In fact, a 1989 study showed that lycopene was the most efficient biological scavenger of free radicals. And a 2005 study published in the British Journal of Nutrition showed that regular lycopene consumption, particularly from tomato products, helped improve cellular antioxidant protection.
Numerous studies have linked high lycopene intake with reduced incidence of cancer, cardiovascular disease and macular degeneration.
The best sources of lycopene include tomatoes, watermelon, pink grapefruit, guavas and papayas.
Selenium is a mineral found in the soil that naturally occurs in water and some foods. Selenium is incorporated into proteins to make selenoproteins, important antioxidant enzymes that help prevent cellular damage from free radicals, help regulate thyroid function and play a role in immune function. People only need to consume a small amount of this mineral.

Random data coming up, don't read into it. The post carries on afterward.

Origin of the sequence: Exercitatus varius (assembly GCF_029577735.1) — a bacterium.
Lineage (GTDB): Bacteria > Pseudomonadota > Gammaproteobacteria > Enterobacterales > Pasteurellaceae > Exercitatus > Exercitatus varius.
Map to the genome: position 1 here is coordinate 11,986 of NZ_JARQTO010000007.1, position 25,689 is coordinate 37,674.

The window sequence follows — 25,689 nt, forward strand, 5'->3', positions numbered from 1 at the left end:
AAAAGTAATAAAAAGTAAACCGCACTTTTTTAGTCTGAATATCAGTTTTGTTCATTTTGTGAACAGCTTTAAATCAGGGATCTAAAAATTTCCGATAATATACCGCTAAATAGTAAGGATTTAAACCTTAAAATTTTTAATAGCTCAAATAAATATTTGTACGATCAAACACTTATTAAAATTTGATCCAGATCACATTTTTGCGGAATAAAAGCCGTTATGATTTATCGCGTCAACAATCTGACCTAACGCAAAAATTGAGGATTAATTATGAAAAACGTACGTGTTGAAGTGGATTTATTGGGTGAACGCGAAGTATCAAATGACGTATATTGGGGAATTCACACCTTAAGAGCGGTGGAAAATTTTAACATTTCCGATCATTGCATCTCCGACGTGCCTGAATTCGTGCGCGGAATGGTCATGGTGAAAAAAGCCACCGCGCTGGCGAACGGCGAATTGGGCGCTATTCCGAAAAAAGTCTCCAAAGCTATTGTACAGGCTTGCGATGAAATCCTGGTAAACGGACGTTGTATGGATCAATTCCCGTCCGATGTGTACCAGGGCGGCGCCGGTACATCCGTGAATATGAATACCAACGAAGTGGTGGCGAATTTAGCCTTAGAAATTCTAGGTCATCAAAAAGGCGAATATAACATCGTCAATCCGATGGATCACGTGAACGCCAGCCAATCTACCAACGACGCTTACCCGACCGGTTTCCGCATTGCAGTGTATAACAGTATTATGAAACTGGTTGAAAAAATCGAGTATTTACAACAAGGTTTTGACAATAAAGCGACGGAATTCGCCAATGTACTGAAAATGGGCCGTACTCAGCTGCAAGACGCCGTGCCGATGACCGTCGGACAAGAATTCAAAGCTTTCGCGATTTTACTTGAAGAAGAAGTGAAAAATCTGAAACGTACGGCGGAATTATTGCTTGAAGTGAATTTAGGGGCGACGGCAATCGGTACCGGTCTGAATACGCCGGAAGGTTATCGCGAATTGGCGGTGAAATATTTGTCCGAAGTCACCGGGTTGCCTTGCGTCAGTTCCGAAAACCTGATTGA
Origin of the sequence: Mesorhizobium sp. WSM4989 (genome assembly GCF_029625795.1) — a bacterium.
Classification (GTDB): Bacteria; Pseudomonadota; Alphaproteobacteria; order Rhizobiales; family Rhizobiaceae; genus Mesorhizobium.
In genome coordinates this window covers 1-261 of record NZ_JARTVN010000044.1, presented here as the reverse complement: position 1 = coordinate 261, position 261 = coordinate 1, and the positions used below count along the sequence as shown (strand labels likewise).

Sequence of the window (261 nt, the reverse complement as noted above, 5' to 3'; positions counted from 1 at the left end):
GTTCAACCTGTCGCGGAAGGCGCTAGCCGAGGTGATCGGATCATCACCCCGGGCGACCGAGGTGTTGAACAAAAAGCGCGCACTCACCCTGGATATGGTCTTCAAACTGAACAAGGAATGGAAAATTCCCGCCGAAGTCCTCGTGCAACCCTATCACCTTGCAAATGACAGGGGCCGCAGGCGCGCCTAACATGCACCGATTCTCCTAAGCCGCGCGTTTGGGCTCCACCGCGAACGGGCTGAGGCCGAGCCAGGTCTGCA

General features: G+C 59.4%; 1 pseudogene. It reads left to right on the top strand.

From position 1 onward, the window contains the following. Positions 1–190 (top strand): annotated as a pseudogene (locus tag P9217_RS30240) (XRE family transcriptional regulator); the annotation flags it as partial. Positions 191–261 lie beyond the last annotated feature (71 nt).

Selenium content varies, depending on the content in the soil where the source plants are grown or animals raised. For instance, in the United States, selenium levels are highest in the soils in the high plains of Nebraska and the Dakotas and lowest in the Eastern Coastal Plain and Pacific Northwest.
Good selenium sources include nuts, notably Brazil nuts (which according to the U.S. Department of Agriculture has extremely high selenium levels, so don’t eat too many) and walnuts; fish, such as tuna, cod, halibut, salmon, red snapper and herring; beef; poultry; and grains, such as barley.
Ask your health care provider how antioxidants can help you.